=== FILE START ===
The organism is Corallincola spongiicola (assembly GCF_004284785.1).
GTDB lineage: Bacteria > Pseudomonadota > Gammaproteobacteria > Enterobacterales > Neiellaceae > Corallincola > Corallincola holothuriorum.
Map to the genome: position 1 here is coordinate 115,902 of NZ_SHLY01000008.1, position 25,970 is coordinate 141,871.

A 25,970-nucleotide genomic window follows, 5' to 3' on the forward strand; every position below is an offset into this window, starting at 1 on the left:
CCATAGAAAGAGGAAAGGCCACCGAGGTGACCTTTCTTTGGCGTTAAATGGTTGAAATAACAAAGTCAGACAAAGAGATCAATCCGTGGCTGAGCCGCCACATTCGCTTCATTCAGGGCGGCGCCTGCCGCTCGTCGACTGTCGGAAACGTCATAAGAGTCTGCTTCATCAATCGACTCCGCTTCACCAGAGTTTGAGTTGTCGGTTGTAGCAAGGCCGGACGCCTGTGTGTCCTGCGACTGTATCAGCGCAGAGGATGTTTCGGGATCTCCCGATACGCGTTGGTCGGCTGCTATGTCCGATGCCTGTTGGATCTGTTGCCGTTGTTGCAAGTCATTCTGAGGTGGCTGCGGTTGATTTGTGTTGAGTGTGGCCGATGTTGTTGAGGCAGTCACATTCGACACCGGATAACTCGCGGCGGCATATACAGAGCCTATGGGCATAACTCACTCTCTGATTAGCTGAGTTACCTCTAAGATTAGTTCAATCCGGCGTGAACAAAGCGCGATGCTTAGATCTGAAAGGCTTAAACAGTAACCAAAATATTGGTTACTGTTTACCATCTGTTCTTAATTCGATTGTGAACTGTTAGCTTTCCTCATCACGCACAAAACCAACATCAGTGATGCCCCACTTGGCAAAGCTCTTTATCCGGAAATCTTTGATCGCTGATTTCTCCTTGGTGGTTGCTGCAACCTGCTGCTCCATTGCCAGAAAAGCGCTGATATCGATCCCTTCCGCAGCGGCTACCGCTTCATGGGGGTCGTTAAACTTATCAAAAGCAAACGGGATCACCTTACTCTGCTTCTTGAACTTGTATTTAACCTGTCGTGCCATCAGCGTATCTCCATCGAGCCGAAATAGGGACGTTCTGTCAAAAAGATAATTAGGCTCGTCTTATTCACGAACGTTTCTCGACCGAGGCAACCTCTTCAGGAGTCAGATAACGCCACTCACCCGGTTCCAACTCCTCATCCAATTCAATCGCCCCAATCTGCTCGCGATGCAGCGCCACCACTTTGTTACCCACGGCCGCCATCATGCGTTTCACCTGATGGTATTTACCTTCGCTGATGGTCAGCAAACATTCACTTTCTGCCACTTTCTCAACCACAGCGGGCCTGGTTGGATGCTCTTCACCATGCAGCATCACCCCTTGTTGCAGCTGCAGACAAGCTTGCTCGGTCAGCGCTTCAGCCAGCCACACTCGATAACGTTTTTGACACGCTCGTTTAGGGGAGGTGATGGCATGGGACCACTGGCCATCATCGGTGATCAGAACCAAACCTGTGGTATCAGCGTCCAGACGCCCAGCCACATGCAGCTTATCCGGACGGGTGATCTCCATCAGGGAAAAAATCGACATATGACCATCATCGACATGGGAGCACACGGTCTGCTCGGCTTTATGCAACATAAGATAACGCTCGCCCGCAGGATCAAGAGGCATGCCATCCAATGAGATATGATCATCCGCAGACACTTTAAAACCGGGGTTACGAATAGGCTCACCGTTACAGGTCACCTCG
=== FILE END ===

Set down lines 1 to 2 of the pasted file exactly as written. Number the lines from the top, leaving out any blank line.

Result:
The organism is Corallincola spongiicola (assembly GCF_004284785.1).
GTDB lineage: Bacteria > Pseudomonadota > Gammaproteobacteria > Enterobacterales > Neiellaceae > Corallincola > Corallincola holothuriorum.